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How to Prepare Your Cables for Termination

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Preparing your cables for termination can be an overwhelming process if you’re not sure what to do. With cables getting smaller and insulation getting thinner, wire stripping has become more critical than ever. To ensure complete and accurate transfer of both analog and digital information signals, proper cable termination practices are vital. Correctly prepared cables not only improve the integrity of the signal but also decrease the amount of time required to complete termination. Shortcuts can lead to wire failure (no pun intended).

There are enough challenges in making connections, so why cause an issue because the assembly to the connection is poorly made?


Damage during the wire stripping process typically occurs in one of two ways – by accidentally removing a strand or by nicking the conductor.

A wire stripper may actually remove a strand or two along with insulation, leaving a shortage of conductors at the termination. When this happens, all remaining strands have to carry the current. This creates a bottleneck, overburdening the unimpaired conductors and making them prone to failure with possibly intermittent strands – all of which can produce extra heat, circuit noise, and/or changes in resistance.

Another common issue while stripping the insulation away is nicking the conductor and it’s surprisingly easy to do. If a blade comes in contact with the conductor, even a small nick can lead to a complete fracture. With vibration or even a small amount of stress, a “mere” nick can develop into a crack that may break and fail, sometimes long after the connection has been made. While stranded wires will bottleneck, a solid conductor may open completely!
There is no way to “fix” a nicked or broken conductor. The best practice is to cut it off and start fresh. With insulation materials generally being a great deal softer than copper, sometimes you can’t tell by feel until you have already “touched bottom”. So how can you assure you stay clear of the conductor while stripping the wire? By using the proper tools and a light touch. When you do, be sure to use tools that will sever only the insulation, staying clear of the conductor below. There is no such thing as a “mere” nick.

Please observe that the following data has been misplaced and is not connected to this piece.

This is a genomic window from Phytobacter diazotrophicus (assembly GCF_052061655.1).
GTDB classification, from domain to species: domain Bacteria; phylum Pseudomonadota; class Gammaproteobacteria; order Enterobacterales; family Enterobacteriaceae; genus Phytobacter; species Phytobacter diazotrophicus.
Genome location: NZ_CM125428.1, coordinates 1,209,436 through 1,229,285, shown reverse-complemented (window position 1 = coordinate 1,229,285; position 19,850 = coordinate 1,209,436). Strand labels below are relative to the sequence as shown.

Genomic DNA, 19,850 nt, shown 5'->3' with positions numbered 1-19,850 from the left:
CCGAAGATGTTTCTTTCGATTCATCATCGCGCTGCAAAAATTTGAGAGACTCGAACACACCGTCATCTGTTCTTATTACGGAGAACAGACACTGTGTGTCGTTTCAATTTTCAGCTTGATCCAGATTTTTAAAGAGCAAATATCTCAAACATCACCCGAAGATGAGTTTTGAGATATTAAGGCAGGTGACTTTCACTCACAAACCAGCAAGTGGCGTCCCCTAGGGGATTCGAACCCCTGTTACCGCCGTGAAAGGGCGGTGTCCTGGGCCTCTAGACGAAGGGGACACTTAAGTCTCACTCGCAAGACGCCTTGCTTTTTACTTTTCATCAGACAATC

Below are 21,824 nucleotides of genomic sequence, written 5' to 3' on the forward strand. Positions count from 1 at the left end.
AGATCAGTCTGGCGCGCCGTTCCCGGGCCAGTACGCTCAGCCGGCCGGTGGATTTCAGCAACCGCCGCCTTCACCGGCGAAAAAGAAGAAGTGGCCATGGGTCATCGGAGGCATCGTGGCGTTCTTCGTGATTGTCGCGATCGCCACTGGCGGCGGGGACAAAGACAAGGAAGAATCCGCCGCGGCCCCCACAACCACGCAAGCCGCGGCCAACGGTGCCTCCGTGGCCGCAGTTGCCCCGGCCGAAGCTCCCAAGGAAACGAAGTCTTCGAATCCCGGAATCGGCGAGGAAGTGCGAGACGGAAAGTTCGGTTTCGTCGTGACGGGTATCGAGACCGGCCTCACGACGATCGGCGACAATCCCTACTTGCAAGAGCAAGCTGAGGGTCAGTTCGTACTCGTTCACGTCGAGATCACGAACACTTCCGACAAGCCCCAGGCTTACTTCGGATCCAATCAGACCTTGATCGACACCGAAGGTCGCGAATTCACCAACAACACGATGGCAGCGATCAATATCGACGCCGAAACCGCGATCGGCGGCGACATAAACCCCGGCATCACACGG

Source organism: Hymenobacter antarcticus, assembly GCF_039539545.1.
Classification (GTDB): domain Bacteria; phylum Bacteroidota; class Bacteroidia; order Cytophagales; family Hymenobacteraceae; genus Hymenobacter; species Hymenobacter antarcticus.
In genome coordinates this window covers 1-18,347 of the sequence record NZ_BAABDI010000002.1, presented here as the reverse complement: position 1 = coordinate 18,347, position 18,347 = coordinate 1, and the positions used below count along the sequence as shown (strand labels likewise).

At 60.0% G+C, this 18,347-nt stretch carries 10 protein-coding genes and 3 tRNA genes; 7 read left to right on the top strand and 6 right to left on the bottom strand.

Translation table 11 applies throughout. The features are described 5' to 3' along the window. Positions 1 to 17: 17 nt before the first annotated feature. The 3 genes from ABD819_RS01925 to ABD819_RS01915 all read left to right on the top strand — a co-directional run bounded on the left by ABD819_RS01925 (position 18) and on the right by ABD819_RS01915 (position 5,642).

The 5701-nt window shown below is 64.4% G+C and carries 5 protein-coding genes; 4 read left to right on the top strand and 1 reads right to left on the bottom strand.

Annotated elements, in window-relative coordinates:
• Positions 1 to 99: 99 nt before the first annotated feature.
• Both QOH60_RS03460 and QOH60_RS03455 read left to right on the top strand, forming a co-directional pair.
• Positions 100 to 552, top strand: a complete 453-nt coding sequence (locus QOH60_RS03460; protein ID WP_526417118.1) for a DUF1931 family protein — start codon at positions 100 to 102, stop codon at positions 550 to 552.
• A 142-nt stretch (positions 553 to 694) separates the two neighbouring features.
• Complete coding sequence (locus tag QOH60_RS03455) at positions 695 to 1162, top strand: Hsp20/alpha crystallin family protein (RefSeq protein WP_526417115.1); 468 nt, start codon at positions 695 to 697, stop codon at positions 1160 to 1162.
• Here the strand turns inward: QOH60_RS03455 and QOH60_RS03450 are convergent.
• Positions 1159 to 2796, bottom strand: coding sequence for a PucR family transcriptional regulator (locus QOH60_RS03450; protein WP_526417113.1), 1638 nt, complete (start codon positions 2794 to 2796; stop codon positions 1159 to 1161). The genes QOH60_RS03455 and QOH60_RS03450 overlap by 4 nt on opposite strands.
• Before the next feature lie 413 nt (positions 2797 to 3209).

Here’s a review of some of the tools found in common use:

1. Thermal strippers are the kindest to the wire and will soften most insulation materials. These are available in hand-operated or bench types.

2. Motorized hand and bench strippers have a spinning collet, which receives the wire. Adjustable blades can be set to a uniform insulation depth and will slice and then remove the “slug” of insulation without damage to the conductor. Some of these are very precise tools.

3. Pliers like mechanical strippers, with one or a range of slots for different AWG diameters, are inexpensive, handy, and perform well – provided the correct slot is chosen, the wire is well centered in the slot, and the cycle is smoothly performed. Counterbored die-type blades help greatly in centering the wire.

4. Inexpensive stripping pliers may also have one or more sharpened notches, often V-shaped (a poorer choice), requiring considerable care and some means of limiting their closure. Experience is vital and your experience may have already steered you away from this tool.

5. Diagonal cutters are always handy but almost always a poor choice, relying on just the opposing edges (usually dull and better at holding than cutting insulation) and considerable skill. Diagonals grab and stretch the insulation to the breaking point in order to remove it – kind of an “all thumbs” approach. This process also leaves the length of the strip rather unpredictable due to the stretching. This tool is truly designed for simply cutting wire, but even so, it is inferior to cable cutters which scissor-cut a nice squared-off end instead of mashing the wire.

6. Razor blades. Nice cut, but control can be an issue. With skill and care, a razor blade can prepare the insulation for removal with diagonal cutters, or even by hand. A razor blade is best used to “circumcise” or score the insulation part-way to define its breaking point. This can result in a rather precise length of strip and, in fact, may be necessary in the absence of more sophisticated tooling. It’s not uncommon to use a razor blade to help in the stripping of coaxial cables.

7. Pocket knives are fine for whittling.

So, given a variety of tools, we recommend not leaving this delicate task to the inexperienced.

Additionally, as with any “tools of the trade,” quality is never a poor investment and maintenance is a necessity. A dull anything is actually a comment on the technician’s con­cern for quality performance.



Professionalism and aircraft system reliability demand meticulous attention to detail. Choosing and using the best available tool for the job, double-checking everything, and performing careful inspection before completing the termination will help assure the quality of installation.

Moral of the story? When wire stripping, use the right tools and a light touch. That’s precisely how we do it at PIC ... every day.